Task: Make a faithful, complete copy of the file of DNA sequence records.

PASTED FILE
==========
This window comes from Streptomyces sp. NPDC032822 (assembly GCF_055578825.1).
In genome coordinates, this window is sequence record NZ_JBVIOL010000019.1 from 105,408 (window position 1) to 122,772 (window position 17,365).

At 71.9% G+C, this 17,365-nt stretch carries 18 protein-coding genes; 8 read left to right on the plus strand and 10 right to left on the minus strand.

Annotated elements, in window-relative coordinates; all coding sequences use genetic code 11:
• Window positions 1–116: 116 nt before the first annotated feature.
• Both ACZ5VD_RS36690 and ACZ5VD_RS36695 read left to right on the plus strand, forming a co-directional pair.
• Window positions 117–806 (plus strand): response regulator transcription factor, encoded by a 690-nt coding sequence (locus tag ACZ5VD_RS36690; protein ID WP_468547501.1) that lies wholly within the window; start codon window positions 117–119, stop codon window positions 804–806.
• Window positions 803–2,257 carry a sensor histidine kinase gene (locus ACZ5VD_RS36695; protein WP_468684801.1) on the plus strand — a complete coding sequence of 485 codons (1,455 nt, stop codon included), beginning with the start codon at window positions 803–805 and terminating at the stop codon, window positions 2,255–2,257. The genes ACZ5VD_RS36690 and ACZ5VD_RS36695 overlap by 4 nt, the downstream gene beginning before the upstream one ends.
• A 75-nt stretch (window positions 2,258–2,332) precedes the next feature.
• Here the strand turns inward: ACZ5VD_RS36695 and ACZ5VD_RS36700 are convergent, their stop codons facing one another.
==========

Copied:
This window comes from Streptomyces sp. NPDC032822 (assembly GCF_055578825.1).
In genome coordinates, this window is sequence record NZ_JBVIOL010000019.1 from 105,408 (window position 1) to 122,772 (window position 17,365).

At 71.9% G+C, this 17,365-nt stretch carries 18 protein-coding genes; 8 read left to right on the plus strand and 10 right to left on the minus strand.

Annotated elements, in window-relative coordinates; all coding sequences use genetic code 11:
• Window positions 1–116: 116 nt before the first annotated feature.
• Both ACZ5VD_RS36690 and ACZ5VD_RS36695 read left to right on the plus strand, forming a co-directional pair.
• Window positions 117–806 (plus strand): response regulator transcription factor, encoded by a 690-nt coding sequence (locus tag ACZ5VD_RS36690; protein ID WP_468547501.1) that lies wholly within the window; start codon window positions 117–119, stop codon window positions 804–806.
• Window positions 803–2,257 carry a sensor histidine kinase gene (locus ACZ5VD_RS36695; protein WP_468684801.1) on the plus strand — a complete coding sequence of 485 codons (1,455 nt, stop codon included), beginning with the start codon at window positions 803–805 and terminating at the stop codon, window positions 2,255–2,257. The genes ACZ5VD_RS36690 and ACZ5VD_RS36695 overlap by 4 nt, the downstream gene beginning before the upstream one ends.
• A 75-nt stretch (window positions 2,258–2,332) precedes the next feature.
• Here the strand turns inward: ACZ5VD_RS36695 and ACZ5VD_RS36700 are convergent, their stop codons facing one another.